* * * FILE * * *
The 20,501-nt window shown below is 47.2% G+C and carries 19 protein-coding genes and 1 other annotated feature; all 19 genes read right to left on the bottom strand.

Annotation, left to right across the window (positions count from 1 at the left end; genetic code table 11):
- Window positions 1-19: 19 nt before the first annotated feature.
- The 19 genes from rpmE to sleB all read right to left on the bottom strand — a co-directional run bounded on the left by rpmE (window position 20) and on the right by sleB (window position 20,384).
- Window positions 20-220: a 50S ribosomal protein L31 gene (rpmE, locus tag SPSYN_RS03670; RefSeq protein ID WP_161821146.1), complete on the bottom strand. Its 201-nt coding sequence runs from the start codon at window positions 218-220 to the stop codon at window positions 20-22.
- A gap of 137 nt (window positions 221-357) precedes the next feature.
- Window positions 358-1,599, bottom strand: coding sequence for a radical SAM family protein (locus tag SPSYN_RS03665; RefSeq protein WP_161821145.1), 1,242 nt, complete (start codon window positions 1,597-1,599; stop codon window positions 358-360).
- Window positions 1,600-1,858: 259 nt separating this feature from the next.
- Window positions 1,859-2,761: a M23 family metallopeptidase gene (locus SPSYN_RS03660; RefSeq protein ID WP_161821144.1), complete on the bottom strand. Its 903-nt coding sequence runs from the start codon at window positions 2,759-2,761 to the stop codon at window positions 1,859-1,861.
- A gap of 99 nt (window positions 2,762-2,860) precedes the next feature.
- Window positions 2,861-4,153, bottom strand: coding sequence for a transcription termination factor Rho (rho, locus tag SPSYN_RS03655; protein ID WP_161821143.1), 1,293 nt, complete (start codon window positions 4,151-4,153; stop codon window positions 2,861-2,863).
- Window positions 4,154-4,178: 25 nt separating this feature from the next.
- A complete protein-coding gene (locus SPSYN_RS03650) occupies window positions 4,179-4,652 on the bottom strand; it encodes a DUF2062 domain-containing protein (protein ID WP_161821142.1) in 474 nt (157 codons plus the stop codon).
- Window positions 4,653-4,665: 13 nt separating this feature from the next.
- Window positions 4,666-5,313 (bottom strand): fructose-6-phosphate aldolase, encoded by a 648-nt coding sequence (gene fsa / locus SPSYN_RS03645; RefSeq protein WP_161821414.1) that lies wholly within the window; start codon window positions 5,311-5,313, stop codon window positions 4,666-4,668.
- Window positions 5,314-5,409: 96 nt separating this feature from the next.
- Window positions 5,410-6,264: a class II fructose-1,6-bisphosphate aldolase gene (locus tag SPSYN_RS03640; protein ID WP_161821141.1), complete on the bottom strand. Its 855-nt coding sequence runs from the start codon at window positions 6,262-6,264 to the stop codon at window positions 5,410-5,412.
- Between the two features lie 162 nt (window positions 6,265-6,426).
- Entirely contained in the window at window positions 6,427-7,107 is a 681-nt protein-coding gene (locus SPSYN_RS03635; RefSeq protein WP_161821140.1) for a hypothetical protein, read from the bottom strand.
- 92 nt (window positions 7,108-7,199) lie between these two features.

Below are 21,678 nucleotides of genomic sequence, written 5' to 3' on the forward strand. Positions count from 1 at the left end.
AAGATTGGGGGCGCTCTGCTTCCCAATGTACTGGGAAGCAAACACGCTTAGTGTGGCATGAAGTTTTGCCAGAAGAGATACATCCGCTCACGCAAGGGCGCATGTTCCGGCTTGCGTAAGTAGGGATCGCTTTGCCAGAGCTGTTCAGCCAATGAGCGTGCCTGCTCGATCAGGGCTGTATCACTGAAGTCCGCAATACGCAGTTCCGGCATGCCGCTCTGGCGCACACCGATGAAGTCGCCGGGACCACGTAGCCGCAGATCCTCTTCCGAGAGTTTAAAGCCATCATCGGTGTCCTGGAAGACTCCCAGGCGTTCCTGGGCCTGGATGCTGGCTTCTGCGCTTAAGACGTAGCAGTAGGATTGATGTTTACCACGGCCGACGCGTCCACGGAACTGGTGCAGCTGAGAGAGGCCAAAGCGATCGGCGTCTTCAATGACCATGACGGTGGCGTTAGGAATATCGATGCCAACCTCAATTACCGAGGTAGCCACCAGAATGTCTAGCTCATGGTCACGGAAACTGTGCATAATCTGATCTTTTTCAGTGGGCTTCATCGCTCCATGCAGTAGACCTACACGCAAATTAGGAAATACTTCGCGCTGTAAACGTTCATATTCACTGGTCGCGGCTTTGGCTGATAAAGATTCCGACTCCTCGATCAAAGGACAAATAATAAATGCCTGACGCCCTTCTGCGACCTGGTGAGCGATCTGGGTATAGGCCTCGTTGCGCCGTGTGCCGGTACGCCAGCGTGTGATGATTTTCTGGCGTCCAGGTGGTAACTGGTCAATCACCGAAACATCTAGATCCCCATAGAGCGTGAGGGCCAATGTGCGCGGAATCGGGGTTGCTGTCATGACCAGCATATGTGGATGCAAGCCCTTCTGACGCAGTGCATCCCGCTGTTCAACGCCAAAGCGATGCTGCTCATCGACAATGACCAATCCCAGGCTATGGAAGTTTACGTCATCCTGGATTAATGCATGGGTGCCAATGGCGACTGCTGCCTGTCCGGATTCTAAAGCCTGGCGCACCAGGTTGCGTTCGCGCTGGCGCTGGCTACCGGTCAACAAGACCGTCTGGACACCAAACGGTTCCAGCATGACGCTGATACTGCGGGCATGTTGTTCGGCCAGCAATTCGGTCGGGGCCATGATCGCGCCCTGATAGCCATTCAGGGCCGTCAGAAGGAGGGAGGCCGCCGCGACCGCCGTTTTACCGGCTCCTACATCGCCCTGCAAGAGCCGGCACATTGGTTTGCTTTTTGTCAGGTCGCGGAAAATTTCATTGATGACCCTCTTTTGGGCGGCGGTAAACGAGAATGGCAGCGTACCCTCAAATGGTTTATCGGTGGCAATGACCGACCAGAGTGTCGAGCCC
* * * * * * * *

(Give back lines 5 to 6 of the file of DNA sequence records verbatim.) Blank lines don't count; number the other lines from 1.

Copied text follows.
- Window positions 20-220: a 50S ribosomal protein L31 gene (rpmE, locus tag SPSYN_RS03670; RefSeq protein ID WP_161821146.1), complete on the bottom strand. Its 201-nt coding sequence runs from the start codon at window positions 218-220 to the stop codon at window positions 20-22.
- A gap of 137 nt (window positions 221-357) precedes the next feature.